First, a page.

Rail Project Could Cut Ag Subsidy Costs

A proposed Dakota, Minnesota & Eastern Railroad expansion could save federal taxpayers $240 million a year in reduced corn subsidy payments, according to a USDA analysis released Nov. 3.

The USDA report, entitled "Benefits from the DM&E Rail Expansion," says the added rail capacity would also cut farm program payments for soybeans, wheat and other grains. Rail competition lowers shipping rates, which increases profits to farmers, the report states.

"The presence of effective rail-to-rail, rail-to-barge or rail-to-truck competition is necessary to stimulate lower rail rates for shippers. When effective competition is present, rail rates are much lower. Generally, savings from lower transportation costs go directly to agricultural producers," it says.

U.S. Sen. John Thune, R-SD, says the report confirms the scope of the project. “We've said all along the economic benefits to South Dakota would be enormous, in terms of the jobs it would create. What this illustrates, too, is its importance to the ag economy," he told the Associated Press in a telephone interview.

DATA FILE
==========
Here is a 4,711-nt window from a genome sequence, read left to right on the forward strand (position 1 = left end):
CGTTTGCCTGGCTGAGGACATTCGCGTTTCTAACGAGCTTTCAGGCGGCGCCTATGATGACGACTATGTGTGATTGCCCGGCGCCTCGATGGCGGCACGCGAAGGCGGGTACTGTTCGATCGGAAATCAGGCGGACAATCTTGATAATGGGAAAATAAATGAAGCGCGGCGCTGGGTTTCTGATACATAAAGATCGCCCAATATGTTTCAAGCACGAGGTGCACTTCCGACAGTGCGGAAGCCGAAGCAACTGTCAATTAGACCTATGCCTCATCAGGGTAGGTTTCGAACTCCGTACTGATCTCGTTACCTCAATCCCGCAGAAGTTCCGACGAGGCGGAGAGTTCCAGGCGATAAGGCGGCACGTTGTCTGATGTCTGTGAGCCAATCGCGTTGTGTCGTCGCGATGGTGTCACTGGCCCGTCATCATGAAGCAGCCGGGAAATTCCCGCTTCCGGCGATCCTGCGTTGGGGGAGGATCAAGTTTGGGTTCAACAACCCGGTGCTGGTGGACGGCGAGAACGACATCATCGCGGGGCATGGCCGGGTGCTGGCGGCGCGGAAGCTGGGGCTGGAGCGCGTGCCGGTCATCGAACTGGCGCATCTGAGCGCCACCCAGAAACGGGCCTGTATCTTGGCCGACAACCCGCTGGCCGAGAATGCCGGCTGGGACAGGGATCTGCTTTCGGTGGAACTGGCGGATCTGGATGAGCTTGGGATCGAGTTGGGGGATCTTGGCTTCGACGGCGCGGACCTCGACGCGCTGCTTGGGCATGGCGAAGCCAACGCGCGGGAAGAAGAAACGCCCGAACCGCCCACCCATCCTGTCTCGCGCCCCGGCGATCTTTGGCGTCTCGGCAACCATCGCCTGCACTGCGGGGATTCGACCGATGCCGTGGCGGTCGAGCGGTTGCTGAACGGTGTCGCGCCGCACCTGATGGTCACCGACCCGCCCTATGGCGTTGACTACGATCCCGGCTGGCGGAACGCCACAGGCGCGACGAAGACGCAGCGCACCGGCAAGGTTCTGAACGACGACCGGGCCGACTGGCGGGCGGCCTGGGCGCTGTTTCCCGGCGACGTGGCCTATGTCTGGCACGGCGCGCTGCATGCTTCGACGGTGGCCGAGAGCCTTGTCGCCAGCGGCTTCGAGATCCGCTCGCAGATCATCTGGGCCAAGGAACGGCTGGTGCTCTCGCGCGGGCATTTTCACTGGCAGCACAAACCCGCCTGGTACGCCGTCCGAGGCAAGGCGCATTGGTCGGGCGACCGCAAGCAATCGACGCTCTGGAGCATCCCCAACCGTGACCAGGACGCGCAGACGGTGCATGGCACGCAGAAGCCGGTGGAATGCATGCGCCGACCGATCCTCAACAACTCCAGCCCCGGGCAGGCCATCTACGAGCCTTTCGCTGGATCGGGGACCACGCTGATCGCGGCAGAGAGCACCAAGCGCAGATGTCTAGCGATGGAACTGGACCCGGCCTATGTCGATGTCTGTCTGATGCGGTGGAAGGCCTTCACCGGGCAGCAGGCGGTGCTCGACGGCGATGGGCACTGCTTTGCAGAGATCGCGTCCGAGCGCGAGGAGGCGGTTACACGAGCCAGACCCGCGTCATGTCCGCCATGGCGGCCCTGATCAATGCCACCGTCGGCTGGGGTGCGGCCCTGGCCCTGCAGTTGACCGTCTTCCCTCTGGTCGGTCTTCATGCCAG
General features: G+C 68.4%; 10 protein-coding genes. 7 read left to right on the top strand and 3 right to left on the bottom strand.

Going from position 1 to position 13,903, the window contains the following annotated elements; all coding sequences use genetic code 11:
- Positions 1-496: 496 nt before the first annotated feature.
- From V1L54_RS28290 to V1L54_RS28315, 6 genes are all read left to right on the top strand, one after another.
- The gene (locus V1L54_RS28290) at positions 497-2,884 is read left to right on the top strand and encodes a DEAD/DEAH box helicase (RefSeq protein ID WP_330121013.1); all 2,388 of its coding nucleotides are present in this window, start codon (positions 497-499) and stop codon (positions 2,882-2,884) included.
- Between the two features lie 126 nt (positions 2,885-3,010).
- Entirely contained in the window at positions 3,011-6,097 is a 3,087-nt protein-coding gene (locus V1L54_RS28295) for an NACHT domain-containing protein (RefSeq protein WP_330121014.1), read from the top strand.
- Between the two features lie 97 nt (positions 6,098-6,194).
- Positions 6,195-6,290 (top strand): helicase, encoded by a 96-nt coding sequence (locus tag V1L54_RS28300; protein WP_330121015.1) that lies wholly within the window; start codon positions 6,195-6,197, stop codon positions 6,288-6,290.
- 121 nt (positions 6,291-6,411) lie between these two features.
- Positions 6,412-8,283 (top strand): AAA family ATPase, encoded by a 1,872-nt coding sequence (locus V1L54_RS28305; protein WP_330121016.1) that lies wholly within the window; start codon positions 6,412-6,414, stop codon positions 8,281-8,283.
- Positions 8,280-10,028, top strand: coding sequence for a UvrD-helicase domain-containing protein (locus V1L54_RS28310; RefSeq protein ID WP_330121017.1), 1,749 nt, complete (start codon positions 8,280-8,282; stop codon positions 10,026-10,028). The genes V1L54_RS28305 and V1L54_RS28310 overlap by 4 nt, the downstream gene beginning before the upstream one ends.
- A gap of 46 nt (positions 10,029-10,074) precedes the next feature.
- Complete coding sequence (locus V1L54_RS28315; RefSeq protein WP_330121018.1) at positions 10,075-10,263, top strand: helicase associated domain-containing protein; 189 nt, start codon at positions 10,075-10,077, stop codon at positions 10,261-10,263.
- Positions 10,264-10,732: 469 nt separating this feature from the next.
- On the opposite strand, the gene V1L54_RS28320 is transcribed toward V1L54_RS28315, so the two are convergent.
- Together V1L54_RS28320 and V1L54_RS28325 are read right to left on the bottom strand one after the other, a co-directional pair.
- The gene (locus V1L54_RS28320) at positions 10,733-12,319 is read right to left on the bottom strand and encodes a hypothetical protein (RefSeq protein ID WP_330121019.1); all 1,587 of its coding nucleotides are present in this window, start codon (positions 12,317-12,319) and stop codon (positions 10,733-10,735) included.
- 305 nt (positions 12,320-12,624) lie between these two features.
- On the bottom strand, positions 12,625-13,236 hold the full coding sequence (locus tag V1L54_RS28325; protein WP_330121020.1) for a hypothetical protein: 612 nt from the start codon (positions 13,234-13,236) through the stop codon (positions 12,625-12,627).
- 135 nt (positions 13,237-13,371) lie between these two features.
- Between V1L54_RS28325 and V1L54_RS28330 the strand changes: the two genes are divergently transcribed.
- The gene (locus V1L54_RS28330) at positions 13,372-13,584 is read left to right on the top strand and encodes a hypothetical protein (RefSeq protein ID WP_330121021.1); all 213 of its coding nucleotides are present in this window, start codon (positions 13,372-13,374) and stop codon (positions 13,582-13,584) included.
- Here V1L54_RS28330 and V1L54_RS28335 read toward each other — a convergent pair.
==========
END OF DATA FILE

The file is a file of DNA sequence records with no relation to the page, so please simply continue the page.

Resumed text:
If the estimated $6 billion expansion project goes through, the DM&E would become only the seventh large-scale Class 1 railroad in the country.

The plan is to upgrade its 600-mile line through Minnesota, South Dakota and Wyoming and add 260 miles of new track to Wyoming's Powder River Basin so it can transport clean-burning coal to power plants to the east, using several dozen trains a day. Transporting corn-based ethanol and other agricultural products also is part of the plan.

The federal government's Surface Transportation Board approved the proposal in February.

The Federal Railroad Administration has accepted public comments on the DM&E's application for a $2.3 billion loan. Next it will review the comments and issue a decision on the environmental aspects of the project. It then has 90 days to approve or deny the loan.

Editors note: Richard Brock, The Corn and Soybean Digest's > Marketing Editor, is president of Brock Associates, a farm market advisory firm, and publisher of The Brock Report.

To see more market perspectives, visit Brock's Web site at

http://www.brockreport.com/brockreport.